You should not compare the donation of clothes to victims here in Kz with giving clothes to a high street charity shop in the UK. All donations go directly to help victims (i.e. are NOT sold through a shop) so help to change lives & ‘re-humanise’ victims recovering from a traumatic situation. Even the donation of an old handbag will help give a victim some sense of self-worth as they have something that is ‘theirs’.The other area I have focused on is awareness raising at Nazarbayev University where I work as an English teacher. The students at NU are frequently told they are ‘the future leaders’ of the country and thus are the sort of people one needs to educate!
A series of film shows, seminars, lectures & other activities such as card making/bake sales have taken place over the last 18 months which has helped to make the students (& staff!) of NU much more aware of this issue than they were. NU has donated domestic equipment which had been written off (eg mattresses, towels, etc). Some of the students have responded magnificently as you can see from this video made after a student-organised run in aid of victims earlier in 2012.It is difficult to have more direct involvement as there is an obvious language barrier as well as the need for security in the healing process which is part of the 3 Rs approach (Rescue, Rehabilitation & Re-intgration).
I have to confess that the work has grown out of all proportion to what I had originally envisaged (there is a permanent large box in the student residence for donations that I clear very regularly) but awareness is growing (several students did research projects on aspects of trafficking year compared with none the previous year! I suppose that when I finally leave Kz I will look back on this work with most pride & satisfaction.”
I wrote this letter on October 12, 1994 to my loved ones back in the U.S. I was writing from Bishkek, Kyrgyzstan and had my head full of wedding plans back in the Minneapolis area but also when I returned to Bishkek, I wanted to do the wedding all over again. I forgot how provoked I was with Tatyana, my Kazakhstani friend, who didn’t believe I was willing to fly her and a Kyrgyz girl on my own expense. Back at that time it cost about $3,000 to fly both of them to Moscow, then New York and then Chicago where they took a bus from there to Minneapolis. Once Ken and I went on our honeymoon, they stayed on for another week or so traveling back together to New York and then home to Central Asia. As late as October, things were NOT moving on Tatyana’s end of things. Not due to her busy-ness but due to her doubt.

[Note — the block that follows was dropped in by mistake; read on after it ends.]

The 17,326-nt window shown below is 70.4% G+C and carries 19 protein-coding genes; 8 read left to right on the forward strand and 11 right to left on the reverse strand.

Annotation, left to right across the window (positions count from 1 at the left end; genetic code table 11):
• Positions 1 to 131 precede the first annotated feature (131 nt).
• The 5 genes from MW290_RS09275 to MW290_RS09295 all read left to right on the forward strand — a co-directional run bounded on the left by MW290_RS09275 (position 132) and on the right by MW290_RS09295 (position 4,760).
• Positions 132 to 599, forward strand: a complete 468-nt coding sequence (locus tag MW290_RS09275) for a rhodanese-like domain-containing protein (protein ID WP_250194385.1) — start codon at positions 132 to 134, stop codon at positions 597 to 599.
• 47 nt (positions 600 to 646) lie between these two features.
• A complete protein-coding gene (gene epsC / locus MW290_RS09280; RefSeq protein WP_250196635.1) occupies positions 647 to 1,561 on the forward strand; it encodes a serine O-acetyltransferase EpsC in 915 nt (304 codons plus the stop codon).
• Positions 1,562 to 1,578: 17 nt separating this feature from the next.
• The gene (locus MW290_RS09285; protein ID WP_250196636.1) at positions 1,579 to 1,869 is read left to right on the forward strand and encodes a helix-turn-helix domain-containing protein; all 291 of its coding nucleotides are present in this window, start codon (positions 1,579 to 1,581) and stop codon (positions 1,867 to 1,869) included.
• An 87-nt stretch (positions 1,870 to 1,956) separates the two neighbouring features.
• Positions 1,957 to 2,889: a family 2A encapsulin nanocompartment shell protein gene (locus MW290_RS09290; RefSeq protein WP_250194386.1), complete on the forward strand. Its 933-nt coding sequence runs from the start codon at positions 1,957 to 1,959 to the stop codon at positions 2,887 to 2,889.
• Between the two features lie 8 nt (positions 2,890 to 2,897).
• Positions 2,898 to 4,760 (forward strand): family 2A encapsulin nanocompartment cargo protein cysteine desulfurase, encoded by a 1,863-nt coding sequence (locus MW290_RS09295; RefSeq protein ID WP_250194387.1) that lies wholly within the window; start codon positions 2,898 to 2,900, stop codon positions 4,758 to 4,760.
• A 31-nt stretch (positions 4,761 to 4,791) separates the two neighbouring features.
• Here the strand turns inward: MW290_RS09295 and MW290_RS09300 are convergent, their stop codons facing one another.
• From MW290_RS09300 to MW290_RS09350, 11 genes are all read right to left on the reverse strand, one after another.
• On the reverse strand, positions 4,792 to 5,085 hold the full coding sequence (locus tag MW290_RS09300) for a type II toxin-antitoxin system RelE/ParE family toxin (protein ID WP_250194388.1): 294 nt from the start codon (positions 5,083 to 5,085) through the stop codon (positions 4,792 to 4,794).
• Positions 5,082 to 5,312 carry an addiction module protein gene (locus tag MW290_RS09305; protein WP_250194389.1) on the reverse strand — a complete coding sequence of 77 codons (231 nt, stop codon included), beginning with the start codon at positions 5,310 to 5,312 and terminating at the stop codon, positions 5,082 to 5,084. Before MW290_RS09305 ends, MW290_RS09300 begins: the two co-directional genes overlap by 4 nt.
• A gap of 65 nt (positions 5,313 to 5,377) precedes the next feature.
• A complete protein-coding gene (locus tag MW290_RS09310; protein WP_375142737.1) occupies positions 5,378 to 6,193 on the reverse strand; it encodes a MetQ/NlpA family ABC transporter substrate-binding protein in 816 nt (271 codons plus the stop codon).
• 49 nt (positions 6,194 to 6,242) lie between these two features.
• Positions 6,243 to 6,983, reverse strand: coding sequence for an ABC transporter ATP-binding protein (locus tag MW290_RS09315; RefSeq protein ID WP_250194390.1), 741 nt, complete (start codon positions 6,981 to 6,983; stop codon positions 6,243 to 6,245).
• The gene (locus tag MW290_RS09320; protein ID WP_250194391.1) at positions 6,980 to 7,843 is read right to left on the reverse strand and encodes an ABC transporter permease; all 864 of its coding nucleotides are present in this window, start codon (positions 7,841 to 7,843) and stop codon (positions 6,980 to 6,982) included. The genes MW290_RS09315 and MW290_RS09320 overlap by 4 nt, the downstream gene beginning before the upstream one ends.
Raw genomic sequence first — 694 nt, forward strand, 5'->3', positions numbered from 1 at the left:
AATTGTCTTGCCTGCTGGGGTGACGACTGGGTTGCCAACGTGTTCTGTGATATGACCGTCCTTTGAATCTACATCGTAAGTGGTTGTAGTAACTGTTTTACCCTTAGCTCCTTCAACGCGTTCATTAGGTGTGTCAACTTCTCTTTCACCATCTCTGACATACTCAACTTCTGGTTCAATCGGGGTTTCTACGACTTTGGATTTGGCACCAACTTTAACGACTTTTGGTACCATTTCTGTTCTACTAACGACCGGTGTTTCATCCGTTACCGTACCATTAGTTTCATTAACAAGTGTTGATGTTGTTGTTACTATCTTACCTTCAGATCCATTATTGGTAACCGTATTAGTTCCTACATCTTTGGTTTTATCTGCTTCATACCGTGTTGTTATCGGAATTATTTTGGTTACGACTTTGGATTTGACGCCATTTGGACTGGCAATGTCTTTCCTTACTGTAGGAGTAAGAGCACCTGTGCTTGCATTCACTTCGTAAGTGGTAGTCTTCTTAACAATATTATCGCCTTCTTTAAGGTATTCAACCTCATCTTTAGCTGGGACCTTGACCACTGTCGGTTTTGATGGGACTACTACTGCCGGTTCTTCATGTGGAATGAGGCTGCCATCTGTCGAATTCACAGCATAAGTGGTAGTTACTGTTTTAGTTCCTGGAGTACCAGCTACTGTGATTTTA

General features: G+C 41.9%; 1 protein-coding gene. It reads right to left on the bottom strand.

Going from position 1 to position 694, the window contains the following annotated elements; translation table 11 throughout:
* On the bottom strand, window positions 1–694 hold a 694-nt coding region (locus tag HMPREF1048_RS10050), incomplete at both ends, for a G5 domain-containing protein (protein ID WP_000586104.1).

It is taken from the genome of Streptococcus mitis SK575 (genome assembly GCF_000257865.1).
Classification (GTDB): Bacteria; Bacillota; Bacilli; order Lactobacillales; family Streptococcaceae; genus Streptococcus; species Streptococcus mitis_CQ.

“…I want my Kazakhstani friend, Tatyana, who lives in Almaty, to be one of my bridesmaids. She simply can’t believe that I would fly her to the States to be a part of our wedding. It means getting a letter of invitation, a visa, her passport in order, plus the plane fare arranged. I told her in June to make the necessary preparations by writing friends of hers in the States so she could stay with them after the wedding. I hasn’t happened because of her unbelief and the time for buying airfare tickets is NOW! Because she thinks something could go wrong with her Kazakhstan government not granting an exit visa, she doesn’t want to get her hopes up. Inertia was winning!!!
People from the Soviet past are steeped in their old way of thinking. They have been programmed to think negatively. Thinking it will not work…it will not happen. This fall semester with 60 first year students while there were 40 new students last year, I still have hope for Kyrgyzstan! I can say that because of reading my students’ journals and homework assignments. I can look into their hearts and respond to each one with encouragement. One of my students, named Marat, is proselytizing his Muslim faith to me. (;-)
The downside of being the only American English teacher after all the other ones left from the first year is that I have a very heavy teaching load. It is like giving an essay test to 60 students and returning their results to them each week. Each student’s assignment takes about 10-15 minutes to grade. The decision was made by me to give up my Fulbright grant at the end of January instead of the end of May of 1995. After returning from my Minneapolis wedding, I will get married again in Bishkek for the benefit of my expat, Kyrgyz and Russian friends. I’m mostly doing the wedding again for my students. I will move to Almaty where Ken’s job is and we are expecting great things together!!!